The Minnehaha Creek Watershed District (MCWD) has updated its rules, including Rule F: Shoreline Protection. To better promote water quality within the MCWD, this rule will promote natural landscaping and stabilization along shorelines to a greater degree than the previous rule. The Lake Minnetonka Shoreline Restoration Project complements this change by classifying the shoreline around the lake according to its likelihood to erode, and by creating five demonstration sites of natural stabilization (bioengineering) to show homeowners and contractors how to work with a variety of shoreline conditions. The first demonstration site was completed in 2005 at the headwaters of Minnehaha Creek at Grays Bay. The remaining four sites were stabilized during the summer of 2009.
The headwaters of Long Lake Creek is the discharge from a concrete weir at the outlet from Long Lake in the city of Long Lake. From there it flows approximately 2.7 miles through wetland and forested areas of Orono to its mouth at Tanager Lake, which discharges to Browns Bay on Lake Minnetonka.
This project was initiated in 1989 by the Minnehaha Creek Watershed District (MCWD), with assistance from the Minnesota Pollution Control Agency (MPCA) through a Clean Water Partnership (CWP) grant. The overall project framework include: a diagnostic study to characterize and quantify the causes contributing to the decline in water quality in the lake, the development of numerical water quality goals for the lake, and the determination of performance standards for a plan to improve water quality and achieve the desired goals. A Phase II study was also conducted, which evaluated various alternatives for water quality goals set forth in the diagnostic study. These studies were undertaken with the support of the municipalities contributing runoff to Long Lake, assisted by a citizens advisory committee comprised of representatives of local city councils and other interested parties.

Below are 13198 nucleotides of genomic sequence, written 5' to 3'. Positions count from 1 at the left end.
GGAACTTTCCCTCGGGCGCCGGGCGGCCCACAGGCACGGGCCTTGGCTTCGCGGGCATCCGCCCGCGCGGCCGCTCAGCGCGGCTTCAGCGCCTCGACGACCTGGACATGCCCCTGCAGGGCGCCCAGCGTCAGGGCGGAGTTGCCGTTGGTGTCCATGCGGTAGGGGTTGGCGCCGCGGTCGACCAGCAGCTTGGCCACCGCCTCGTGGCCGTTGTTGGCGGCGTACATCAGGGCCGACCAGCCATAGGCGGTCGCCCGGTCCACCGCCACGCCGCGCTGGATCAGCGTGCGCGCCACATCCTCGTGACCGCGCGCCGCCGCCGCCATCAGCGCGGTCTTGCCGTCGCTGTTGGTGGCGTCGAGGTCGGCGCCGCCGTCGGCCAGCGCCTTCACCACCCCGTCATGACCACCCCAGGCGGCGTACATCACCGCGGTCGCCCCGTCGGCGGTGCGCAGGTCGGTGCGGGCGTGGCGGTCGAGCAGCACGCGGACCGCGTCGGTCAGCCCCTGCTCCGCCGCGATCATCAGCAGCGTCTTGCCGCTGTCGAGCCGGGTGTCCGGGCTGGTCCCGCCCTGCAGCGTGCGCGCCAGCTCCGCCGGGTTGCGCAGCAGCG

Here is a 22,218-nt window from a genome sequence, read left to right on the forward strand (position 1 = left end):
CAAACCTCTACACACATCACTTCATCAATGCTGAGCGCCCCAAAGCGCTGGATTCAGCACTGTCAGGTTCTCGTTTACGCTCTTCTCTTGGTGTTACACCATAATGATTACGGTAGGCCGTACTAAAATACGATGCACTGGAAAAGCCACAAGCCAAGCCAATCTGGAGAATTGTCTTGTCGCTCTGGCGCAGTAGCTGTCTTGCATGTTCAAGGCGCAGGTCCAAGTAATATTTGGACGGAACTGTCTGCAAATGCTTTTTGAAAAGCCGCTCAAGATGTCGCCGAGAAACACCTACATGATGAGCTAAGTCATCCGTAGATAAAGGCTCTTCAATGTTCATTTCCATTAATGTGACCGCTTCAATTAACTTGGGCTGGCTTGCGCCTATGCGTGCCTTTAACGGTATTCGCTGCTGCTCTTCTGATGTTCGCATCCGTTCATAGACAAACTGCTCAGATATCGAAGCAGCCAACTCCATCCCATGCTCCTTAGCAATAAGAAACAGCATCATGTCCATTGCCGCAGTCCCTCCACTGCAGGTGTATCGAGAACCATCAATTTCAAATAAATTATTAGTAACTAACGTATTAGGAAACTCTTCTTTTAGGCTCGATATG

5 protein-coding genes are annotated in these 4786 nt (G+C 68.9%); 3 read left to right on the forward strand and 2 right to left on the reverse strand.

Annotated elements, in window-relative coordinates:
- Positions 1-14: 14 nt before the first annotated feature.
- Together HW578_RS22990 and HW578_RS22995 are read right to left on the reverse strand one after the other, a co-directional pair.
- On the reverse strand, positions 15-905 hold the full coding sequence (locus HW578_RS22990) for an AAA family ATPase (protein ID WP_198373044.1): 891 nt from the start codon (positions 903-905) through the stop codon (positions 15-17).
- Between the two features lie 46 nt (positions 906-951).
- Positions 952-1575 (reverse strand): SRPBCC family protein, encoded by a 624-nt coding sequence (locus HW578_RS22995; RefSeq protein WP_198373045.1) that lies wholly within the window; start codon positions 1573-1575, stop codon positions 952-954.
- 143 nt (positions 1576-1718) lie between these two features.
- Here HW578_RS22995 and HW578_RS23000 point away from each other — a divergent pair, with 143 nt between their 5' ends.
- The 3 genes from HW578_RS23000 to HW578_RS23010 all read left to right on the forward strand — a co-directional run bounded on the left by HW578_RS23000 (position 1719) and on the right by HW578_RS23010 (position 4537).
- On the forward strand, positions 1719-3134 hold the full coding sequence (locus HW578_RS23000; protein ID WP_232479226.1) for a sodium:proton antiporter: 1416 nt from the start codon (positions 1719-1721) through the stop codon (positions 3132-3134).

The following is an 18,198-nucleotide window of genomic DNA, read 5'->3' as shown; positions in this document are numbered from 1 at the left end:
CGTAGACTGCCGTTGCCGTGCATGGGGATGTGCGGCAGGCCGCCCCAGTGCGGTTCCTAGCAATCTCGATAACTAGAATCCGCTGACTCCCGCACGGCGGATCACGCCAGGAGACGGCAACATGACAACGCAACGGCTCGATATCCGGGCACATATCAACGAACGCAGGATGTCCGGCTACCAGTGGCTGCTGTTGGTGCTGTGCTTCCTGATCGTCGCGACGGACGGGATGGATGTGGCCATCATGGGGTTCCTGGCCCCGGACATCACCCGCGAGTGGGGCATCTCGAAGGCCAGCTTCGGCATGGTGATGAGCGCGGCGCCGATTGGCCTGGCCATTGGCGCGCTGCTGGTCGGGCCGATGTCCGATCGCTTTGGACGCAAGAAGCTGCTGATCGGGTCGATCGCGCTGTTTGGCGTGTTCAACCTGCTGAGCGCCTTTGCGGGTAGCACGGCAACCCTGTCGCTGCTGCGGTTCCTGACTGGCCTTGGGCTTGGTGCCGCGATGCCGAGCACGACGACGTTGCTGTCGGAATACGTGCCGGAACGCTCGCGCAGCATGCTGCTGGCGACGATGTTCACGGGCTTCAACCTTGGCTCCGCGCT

Water quality data gathered since the mid 1970s indicates that the water quality of Jennings Bay, located at the northwest end of Lake Minnetonka, is inferior to that of other portions of the lake. Point and non-point source phosphorusloading is the limiting nutrient factor for algae growth.